10 Things to do in Madison With Kids

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Hint: Unless you snow-mobile, cross-country ski, or ice-fish, the best times to visit Madison are in the 6 months that are not winter–May through November. Fun Fact: Sometimes it snows in May and in November. Here are my top ten tips for enjoying Madison with your kids…

10 Things to do in Madison With Kids

1. Henry Vilas Zoo. Free. Open all year long. $1 carousel and train rides in the spring/summer. Incredible treehouse playground. Surrounded by Vilas Park (two more playgrounds!) lake Wingra beachfront, and the arboretum. Bonus: Combine with Zuzu cafe across the street and your family is occupied for an entire morning or afternoon–healthy food, ice cream, coffee, wine and a train table. Booyah.
2. Olbrich Gardens. Free outdoor gardens with walking paths (don’t miss the ornate Thai Palace covered in gold-leaf paint). The indoor gardens boast a multi-level walking path, lush tropical foliage, birds and coy ponds. Olbrich provides a welcome escape in the winter, and kids seem to like throwing your hard-earned money away in the coy ponds, despite the fact that the coy resemble Micky Rooney as a freakishly-large goldfish. Olbrich charges a nominal $2/person and kids under 5 get in free.
michaels-frozen-custard-madison
3. Michael’s Frozen Custard. Best Turtle Sundae known to humankind. Their vanilla is so good it defies the label vanilla. You simply cannot miss it.
4. Eat at Ella’s Deli. While it gives even those who don’t have it ADD of the kitschy decor and overly-huge menu variety, consider it a kid-centric museum where you can sit and eat french-fries and “kosher-style” food instead of get glared at by docents. Dudes? They have an entirely separate menu dedicated just to ice cream sundaes. Welcome to the dairy state.”The animations include jugglers, flying supermen, castles, and decorations that are either moving back and forth on wires overheard or popping out of trap doors in the ceiling. Many tables have glass tops with detailed scenes or moveable parts inside. Tables have landscapes, old baseball cards, old candies, origami, one is a medieval scene constructed out of legos with moveable parts, and others have trains that actually go round. A favorite of most children is a maze with billiard balls rolling right over your head. There is a Beatles diorama, and of course there are tables highlighting the Green Bay Packers and the University of Wisconsin Badgers.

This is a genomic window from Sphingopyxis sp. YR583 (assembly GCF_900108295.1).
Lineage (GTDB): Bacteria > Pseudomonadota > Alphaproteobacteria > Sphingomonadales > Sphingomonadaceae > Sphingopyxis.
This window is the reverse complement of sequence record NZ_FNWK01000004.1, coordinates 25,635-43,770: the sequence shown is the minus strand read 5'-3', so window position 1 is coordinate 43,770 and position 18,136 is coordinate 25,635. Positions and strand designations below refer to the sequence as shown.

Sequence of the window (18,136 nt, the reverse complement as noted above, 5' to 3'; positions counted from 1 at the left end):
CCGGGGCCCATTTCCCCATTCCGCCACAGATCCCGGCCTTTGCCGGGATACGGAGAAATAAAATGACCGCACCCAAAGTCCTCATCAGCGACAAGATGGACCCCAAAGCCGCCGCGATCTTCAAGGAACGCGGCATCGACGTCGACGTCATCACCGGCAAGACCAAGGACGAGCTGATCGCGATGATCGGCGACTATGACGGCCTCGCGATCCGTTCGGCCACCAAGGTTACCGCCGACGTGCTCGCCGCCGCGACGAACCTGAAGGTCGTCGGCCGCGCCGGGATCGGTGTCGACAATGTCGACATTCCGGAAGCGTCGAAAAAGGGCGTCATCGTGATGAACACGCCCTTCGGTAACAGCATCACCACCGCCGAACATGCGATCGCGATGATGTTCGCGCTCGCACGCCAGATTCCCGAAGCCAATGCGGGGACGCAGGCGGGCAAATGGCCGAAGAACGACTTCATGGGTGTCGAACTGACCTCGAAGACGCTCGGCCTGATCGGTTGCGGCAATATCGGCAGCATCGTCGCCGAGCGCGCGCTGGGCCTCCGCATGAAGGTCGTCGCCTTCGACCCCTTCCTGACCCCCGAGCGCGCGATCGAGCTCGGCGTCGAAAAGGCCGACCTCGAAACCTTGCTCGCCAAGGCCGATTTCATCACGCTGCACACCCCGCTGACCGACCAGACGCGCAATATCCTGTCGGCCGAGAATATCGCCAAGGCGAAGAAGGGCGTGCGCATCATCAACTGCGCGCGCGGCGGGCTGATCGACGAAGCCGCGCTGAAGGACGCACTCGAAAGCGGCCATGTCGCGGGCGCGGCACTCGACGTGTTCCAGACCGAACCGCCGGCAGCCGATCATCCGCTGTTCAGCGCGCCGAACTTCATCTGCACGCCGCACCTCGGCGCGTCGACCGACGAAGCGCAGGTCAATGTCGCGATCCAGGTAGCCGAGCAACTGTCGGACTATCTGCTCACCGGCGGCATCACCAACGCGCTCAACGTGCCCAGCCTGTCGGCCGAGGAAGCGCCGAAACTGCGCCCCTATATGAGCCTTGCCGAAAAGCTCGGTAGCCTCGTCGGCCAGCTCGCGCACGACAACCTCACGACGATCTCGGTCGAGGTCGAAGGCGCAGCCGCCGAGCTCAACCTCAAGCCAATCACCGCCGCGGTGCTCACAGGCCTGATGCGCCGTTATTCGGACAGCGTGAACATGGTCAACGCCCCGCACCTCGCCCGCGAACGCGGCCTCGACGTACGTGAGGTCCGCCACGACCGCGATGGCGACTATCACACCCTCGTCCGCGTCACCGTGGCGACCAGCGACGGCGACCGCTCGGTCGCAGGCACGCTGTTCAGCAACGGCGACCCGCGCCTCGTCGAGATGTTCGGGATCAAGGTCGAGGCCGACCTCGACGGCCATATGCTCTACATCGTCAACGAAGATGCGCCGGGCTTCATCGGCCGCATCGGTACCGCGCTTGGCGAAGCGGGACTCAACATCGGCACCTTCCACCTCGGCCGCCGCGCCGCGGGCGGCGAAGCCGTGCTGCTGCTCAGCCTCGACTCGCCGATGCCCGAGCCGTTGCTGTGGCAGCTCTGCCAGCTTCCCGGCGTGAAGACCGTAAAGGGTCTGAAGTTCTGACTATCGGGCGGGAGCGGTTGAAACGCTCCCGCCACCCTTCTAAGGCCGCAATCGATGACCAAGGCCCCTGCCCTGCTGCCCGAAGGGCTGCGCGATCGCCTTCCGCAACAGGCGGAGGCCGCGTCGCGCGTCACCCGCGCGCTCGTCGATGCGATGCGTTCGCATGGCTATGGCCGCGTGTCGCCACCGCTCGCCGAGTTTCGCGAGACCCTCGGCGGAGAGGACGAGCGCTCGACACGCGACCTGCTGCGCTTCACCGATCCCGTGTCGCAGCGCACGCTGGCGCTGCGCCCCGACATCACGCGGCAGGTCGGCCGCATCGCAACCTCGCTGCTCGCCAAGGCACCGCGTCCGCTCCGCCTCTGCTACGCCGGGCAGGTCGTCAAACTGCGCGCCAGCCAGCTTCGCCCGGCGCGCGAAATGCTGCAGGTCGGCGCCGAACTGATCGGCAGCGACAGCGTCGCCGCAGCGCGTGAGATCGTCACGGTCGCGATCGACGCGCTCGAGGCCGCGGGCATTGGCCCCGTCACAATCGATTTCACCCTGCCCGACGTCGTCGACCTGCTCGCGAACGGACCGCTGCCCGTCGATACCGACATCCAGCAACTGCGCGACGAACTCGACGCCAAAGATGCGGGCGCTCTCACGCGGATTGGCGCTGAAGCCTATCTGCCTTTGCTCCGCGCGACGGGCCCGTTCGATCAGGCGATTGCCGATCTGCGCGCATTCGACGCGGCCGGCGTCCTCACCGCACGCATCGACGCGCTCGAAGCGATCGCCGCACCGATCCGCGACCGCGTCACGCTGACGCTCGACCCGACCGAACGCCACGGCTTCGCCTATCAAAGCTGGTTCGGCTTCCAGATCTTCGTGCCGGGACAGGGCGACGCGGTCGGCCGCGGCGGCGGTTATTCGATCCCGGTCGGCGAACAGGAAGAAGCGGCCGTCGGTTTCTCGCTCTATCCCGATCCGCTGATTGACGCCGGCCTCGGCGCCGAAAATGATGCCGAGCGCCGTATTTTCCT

Madison

5. Visit the state capitol. Free! Educational! Plenty of stairs for wearing out or time-outs! Lay down on the floor of the rotunda and stare up at the frescoes on the dome. Disclaimer: If there are 200,000 protestors do not lay down on the floor of the rotunda. If you visit on a Saturday morning in summer/fall you can pair your visit with the epic farmer’s market around the capitol square. Wear your baby or toddler–it gets really crowded and strollers are a pain to deal with among the throngs of Madisonians. No pets..

6. Mallard’s Game. Even if you aren’t sportin’ folk, your family will love the Madison Mallards games. Equal part spectacle/sporting event–okay possibly more spectacle than sporting event–the Mallards is part of the Northwoods League, a summer league that attracts top college players from around the country. Every inning features audience-participation shenanigans like adult tricycle races, air band contests, kids racing each other around the bases dressed as enormous fruit, diaper derbies and more. In true Wisconsin style they offer plenty of beer, brats and burgers, but in true Madison style they include a gluten-free menu.